Exploring the differences between adolescents' and parents' ratings on adolescents' smartphone addiction

Hyun Chul Youn, Soyoung Irene Lee, So Hee Lee, Ji Youn Kim, Ji Hoon Kim, Eun Jin Park, June Sung Park, Soo Young Bhang, Moon Soo Lee, Yeon Jung Lee, Sang Cheol Choi, Tae Young Choi, A. Reum Lee, Dae Jin Kim

    Research output: Contribution to journalArticlepeer-review

    4 Citations (Scopus)

    Abstract

    Background:Smartphone addiction has recently been highlighted as a major health issue among adolescents. In this study, we assessed the degree of agreement between adolescents' and parents' ratings of adolescents' smartphone addiction. Additionally, we evaluated the psychosocial factors associated with adolescents' and parents' ratings of adolescents' smartphone addiction. Methods:In total, 158 adolescents aged 12-19 years and their parents participated in this study. The adolescents completed the Smartphone Addiction Scale (SAS) and the Isolated Peer Relationship Inventory (IPRI). Their parents also completed the SAS (about their adolescents), SAS-Short Version (SAS-SV; about themselves), Generalized Anxiety Disorder-7 (GAD-7), and Patient Health Questionnaire-9 (PHQ-9). We used the paired t-test, McNemar test, and Pearson's correlation analyses. Results:Percentage of risk users was higher in parents' ratings of adolescents' smartphone addiction than ratings of adolescents themselves. There was disagreement between the SAS and SAS-parent report total scores and subscale scores on positive anticipation, withdrawal, and cyberspace-oriented relationship. SAS scores were positively associated with average minutes of weekday/holiday smartphone use and scores on the IPRI and father's GAD-7 and PHQ-9 scores. Additionally, SAS-parent report scores showed positive associations with average minutes of weekday/holiday smartphone use and each parent's SAS-SV, GAD-7, and PHQ-9 scores. Conclusion:The results suggest that clinicians need to consider both adolescents' and parents' reports when assessing adolescents' smartphone addiction, and be aware of the possibility of under- or overestimation. Our results cannot only be a reference in assessing adolescents' smartphone addiction, but also provide inspiration for future studies.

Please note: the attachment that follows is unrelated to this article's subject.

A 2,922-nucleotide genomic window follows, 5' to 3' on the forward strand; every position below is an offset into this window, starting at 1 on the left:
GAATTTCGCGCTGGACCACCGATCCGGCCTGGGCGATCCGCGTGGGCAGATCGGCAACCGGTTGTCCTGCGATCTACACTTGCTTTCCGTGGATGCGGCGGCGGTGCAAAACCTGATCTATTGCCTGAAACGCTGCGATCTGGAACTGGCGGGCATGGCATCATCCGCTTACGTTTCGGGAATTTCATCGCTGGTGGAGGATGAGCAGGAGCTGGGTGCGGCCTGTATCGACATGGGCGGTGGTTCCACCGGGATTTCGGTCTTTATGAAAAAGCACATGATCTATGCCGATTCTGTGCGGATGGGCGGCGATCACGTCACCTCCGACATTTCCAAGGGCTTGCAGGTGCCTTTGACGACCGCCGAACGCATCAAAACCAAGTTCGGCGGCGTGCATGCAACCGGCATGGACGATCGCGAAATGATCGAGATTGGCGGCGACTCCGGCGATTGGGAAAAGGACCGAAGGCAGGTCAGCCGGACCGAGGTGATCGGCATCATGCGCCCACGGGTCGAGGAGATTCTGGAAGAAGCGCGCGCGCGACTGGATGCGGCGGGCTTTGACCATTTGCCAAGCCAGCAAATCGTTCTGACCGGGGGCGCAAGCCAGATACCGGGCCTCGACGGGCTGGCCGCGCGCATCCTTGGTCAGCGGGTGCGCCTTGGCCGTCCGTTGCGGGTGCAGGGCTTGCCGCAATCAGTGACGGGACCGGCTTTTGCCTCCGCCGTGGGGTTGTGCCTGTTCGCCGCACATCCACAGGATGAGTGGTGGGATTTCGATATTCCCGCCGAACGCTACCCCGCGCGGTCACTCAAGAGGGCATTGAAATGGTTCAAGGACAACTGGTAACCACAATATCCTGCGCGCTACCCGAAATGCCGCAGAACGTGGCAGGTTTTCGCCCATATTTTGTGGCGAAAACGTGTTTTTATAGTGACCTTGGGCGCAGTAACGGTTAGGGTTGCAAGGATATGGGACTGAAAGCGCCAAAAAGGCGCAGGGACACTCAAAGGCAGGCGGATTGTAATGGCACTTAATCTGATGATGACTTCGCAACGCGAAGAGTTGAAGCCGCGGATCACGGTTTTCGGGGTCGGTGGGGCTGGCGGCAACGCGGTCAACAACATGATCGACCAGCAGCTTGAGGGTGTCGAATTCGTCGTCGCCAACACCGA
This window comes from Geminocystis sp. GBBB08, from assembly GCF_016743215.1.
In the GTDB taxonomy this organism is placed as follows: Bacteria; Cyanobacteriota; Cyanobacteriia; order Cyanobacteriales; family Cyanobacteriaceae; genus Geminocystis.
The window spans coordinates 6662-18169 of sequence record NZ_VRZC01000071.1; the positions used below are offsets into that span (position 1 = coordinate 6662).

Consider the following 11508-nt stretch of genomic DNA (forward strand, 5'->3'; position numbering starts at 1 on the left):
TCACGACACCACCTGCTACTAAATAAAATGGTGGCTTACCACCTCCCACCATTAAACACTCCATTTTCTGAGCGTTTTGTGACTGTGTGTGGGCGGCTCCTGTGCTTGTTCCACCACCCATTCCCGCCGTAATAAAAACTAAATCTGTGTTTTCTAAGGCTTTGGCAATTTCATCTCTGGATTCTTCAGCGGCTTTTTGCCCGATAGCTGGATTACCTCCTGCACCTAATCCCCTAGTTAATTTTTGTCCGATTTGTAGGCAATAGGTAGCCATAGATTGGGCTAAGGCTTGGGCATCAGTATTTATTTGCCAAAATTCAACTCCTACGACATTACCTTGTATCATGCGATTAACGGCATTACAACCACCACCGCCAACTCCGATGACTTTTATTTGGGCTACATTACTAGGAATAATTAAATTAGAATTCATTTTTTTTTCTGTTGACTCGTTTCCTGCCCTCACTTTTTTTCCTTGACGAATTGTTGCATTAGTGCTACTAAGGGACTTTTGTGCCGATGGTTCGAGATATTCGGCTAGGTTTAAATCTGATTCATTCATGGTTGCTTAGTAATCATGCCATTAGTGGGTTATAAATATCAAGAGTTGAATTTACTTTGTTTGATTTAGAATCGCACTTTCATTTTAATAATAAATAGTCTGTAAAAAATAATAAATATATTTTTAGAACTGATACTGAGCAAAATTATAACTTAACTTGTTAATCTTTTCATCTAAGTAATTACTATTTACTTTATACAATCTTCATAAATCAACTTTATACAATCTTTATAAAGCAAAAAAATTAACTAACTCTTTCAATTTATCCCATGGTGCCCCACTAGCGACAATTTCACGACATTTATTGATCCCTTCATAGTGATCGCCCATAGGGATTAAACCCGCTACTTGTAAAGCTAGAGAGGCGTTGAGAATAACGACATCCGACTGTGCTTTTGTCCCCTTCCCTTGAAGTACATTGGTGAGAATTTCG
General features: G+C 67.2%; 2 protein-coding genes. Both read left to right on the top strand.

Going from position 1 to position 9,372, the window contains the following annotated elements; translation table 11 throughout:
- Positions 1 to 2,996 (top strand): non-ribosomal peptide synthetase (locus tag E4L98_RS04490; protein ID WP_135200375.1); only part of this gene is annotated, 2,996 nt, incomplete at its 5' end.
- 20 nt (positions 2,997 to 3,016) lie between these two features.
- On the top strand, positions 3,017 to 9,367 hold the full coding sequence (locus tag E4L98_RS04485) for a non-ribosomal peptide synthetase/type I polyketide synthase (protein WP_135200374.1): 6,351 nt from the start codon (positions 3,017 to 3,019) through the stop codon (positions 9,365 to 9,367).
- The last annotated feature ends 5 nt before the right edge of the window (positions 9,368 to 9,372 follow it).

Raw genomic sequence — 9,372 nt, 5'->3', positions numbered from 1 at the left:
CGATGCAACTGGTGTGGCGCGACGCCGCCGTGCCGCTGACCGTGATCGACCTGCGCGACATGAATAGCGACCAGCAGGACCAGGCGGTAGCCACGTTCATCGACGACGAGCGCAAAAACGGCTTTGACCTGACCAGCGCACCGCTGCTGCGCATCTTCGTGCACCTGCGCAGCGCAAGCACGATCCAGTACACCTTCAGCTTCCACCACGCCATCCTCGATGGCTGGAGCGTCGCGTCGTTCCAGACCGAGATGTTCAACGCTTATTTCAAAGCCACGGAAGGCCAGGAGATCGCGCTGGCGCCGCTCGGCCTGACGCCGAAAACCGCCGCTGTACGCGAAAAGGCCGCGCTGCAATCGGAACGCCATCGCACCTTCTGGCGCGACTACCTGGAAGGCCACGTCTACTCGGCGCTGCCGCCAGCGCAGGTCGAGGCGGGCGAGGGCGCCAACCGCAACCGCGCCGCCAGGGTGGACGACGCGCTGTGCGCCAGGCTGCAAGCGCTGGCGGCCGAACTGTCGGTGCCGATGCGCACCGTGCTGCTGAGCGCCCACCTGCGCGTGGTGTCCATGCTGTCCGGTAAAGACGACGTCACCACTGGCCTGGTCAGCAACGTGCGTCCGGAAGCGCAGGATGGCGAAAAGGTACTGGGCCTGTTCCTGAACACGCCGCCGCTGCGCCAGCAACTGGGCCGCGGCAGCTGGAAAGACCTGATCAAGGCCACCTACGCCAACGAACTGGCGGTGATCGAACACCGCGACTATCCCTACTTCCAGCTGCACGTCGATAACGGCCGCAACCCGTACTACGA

Original languageEnglish
    Article numbere347
    JournalJournal of Korean medical science
    Volume33
    Issue number52
    DOIs
    Publication statusPublished - 2018 Dec 24

    Keywords

    • Addictive behavior
    • Adolescent
    • Depression
    • Parents
    • Smartphone

    ASJC Scopus subject areas

    • Medicine(all)

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